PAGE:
There was a family I knew who owned an auction business. It was a small, family-run business where several of the kids were auctioneers and EVERYONE was expected to show up for the weekly household auctions. The auction barn as they lovingly called the building was a former skating rink. The seats were pulled from an old movie theater at some point and if you walked toward the rear where there was a storage area, you could even see the old mirrored ball dangling from the rafters, all covered in dust and soot.
The father ran the business for many years as an auction, an estate liquidation provider and as a used furniture store. As soon as the children could add and subtract, lift a chair or pack a box, they were recruited into the business. The oldest children grew to love and hate the business for various reasons. Love it because they learned an appreciation for antiques and beautiful heirloom items. Hate it because the business often stood in the way of the things they really wanted to do on Saturday nights. Despite this love/hate relationship, when the oldest kids grew to be adults, each of them recognized ways the business could be improved to yield better profits. One son saw great potential in changing the advertising being done. Another knew many antiques were sold much lower than their value because no research was done prior to the sale to see that the items were accurately identified and placed in the advertisement. Despite the fact that the business was established for 40 years, many people drove by the building each day and had no idea what went on in it.
The father had not had any business training. He was a steelworker who needed to make a living to raise his nine children and someone suggested the auction company would be a good fit for the abandoned skating rink. For many years, the old man paid an auctioneer to call the sales until his wife decided she'd had enough of writing those checks to the auctioneer and she took a class and became a licensed auctioneer. While she listened to the suggestions of her children, it was the father who made the decisions.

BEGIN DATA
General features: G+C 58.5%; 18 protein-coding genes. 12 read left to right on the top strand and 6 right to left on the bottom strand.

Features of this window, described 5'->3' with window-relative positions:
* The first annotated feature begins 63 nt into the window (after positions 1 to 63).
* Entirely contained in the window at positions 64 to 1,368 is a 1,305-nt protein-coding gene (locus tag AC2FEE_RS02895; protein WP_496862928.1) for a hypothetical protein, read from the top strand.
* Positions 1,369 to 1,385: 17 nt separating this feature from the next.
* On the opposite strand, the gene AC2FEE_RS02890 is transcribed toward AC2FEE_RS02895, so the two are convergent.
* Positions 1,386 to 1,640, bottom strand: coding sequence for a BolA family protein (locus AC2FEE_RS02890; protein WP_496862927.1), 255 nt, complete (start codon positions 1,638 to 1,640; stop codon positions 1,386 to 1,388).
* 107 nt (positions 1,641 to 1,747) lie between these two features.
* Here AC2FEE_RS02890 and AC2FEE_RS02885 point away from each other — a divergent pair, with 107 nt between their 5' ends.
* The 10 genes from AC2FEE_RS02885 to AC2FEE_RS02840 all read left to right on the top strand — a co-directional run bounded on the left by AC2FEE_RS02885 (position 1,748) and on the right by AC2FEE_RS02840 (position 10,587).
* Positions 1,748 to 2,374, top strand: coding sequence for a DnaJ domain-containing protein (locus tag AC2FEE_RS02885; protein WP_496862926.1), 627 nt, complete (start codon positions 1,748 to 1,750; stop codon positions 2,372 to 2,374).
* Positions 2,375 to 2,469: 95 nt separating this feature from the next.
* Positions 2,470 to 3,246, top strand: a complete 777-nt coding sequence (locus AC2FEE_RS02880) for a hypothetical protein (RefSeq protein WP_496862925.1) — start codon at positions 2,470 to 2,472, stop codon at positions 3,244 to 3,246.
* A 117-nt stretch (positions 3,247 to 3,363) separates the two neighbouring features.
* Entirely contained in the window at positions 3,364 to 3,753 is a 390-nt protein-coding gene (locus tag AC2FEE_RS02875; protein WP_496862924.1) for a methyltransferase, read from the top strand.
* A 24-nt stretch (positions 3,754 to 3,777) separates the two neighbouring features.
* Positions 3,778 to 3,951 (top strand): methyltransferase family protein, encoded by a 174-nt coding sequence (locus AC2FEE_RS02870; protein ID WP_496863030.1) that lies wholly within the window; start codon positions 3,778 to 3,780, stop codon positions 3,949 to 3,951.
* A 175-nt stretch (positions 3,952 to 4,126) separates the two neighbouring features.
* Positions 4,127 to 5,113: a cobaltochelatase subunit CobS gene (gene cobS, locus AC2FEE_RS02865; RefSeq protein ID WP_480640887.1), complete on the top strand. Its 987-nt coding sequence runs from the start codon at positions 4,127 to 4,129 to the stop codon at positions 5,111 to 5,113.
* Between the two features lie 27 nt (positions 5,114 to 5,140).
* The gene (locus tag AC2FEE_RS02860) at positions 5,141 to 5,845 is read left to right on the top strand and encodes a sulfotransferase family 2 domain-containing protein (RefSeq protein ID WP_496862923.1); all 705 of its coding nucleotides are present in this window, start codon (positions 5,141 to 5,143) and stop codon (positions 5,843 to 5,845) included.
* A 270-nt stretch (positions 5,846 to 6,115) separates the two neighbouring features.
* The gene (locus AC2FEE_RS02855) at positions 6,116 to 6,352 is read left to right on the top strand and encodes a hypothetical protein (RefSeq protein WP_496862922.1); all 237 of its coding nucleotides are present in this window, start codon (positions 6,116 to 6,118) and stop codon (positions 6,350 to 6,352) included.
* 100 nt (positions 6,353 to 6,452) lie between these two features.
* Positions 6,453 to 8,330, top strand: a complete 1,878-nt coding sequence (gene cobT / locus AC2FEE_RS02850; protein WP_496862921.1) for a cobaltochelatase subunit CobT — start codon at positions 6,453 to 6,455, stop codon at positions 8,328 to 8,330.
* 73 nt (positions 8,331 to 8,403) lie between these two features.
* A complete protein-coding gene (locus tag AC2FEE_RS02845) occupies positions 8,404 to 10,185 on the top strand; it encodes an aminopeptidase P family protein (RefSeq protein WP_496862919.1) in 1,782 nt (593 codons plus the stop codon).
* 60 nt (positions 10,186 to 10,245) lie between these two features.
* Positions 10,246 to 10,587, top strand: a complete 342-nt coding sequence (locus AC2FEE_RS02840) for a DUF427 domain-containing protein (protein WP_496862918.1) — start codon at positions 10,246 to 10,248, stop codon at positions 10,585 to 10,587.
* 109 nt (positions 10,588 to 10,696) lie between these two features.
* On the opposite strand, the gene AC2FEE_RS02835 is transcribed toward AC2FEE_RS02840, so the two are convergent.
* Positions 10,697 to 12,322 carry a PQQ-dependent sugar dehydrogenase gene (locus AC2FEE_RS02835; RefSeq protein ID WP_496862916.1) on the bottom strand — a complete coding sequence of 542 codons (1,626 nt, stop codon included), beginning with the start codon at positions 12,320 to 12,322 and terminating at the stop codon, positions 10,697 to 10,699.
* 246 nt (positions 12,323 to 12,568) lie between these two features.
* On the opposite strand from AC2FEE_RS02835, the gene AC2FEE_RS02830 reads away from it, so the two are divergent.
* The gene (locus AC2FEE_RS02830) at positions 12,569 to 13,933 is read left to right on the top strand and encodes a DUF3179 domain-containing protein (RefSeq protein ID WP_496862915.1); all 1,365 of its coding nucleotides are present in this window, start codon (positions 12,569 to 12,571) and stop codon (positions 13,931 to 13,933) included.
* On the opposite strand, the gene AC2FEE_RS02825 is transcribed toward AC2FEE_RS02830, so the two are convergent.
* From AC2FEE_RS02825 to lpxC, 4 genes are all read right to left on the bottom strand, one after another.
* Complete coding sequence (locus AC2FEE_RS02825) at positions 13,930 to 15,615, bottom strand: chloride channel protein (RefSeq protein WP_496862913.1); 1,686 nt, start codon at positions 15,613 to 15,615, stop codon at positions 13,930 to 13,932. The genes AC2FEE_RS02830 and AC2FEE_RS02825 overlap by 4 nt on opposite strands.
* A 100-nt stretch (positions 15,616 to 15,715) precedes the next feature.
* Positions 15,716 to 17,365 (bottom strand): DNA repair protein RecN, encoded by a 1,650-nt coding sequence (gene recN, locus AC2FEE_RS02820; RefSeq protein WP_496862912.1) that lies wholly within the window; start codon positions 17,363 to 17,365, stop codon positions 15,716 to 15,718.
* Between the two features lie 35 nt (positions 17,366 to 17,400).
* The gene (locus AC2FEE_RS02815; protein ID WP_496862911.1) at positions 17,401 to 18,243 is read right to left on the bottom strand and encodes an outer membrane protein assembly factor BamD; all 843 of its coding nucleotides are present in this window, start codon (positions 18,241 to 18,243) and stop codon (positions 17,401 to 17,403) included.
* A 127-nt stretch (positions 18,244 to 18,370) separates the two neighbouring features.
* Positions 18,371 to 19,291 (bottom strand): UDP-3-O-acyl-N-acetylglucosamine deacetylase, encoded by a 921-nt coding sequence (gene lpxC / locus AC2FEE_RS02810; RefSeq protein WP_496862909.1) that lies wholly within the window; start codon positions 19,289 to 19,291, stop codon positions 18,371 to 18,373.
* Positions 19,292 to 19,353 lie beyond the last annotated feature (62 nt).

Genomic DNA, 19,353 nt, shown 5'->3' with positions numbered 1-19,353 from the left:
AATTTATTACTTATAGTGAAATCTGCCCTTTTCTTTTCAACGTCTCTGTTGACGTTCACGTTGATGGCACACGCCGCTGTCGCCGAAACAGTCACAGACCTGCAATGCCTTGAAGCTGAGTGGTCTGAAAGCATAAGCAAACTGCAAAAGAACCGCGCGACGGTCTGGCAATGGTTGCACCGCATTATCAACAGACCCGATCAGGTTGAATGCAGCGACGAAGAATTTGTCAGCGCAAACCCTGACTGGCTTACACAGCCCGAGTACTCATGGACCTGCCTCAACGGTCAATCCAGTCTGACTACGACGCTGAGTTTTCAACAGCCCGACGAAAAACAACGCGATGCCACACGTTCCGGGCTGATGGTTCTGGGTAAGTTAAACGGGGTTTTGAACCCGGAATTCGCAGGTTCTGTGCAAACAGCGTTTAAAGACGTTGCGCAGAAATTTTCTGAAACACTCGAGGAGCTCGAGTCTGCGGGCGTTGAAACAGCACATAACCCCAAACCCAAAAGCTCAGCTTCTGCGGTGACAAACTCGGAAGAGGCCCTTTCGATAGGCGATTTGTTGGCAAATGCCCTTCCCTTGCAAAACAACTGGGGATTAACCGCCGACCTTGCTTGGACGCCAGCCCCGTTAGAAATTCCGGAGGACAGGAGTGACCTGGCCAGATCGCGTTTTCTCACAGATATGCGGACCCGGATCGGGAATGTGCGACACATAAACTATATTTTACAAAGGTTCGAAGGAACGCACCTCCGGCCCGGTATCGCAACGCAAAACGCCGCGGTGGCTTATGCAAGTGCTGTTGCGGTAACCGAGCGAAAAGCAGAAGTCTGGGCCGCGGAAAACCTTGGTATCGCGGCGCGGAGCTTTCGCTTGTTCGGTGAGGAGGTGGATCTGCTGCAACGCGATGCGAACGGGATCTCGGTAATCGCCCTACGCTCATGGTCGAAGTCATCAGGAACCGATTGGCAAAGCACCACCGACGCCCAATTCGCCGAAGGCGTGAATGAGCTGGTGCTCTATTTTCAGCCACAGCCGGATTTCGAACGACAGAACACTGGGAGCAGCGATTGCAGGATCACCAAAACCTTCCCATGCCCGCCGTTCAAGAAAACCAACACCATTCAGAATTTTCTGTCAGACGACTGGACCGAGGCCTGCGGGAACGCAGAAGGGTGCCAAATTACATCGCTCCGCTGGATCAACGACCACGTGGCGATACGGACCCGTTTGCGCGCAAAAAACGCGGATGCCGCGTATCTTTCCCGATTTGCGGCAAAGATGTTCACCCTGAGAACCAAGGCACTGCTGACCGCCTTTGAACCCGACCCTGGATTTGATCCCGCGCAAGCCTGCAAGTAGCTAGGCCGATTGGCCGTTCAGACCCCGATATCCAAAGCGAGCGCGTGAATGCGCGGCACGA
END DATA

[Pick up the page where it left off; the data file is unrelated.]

And, their comments, suggestions and feedback fell on deaf ears with their father. Rather than test some of the suggestions and strategies of his children, he shook his head and told them they didn't know what they were talking about. Instead of considering a change that could have made it possible for more of the children to earn their living with the business, the father grew angry and pouted. And, he never tried a single thing they offered. Eventually, when he grew too old to run the business, he closed the business and retired.
The other sons found other careers. But the oldest son, took his ideas and implemented them into his own auction and used furniture business. He spent time researching items and offered his consignors opportunities for him to sell the items online or at a special sale for collectibles where advertising was aimed at dealers and collectors who were willing to pay higher prices for these items.
Are you willing to be ‘wrong' to move your business ahead? Learning new ways of doing old things often comes with a price–your pride. If you were never taught how to follow up on your unconverted leads, it's likely you CAN'T know the best way to do that. If you have never learned to run your business by the numbers, with reports, you probably don't know how important this is either.
Don't spend another minute shaking your head to offers of improving your practice. Take a moment to watch my webinar. I will share how I have helped attorneys everywhere make adjustments to their practices and learn to run them like a business.
Building a better business by being willing to be wrong before learning how to do it right!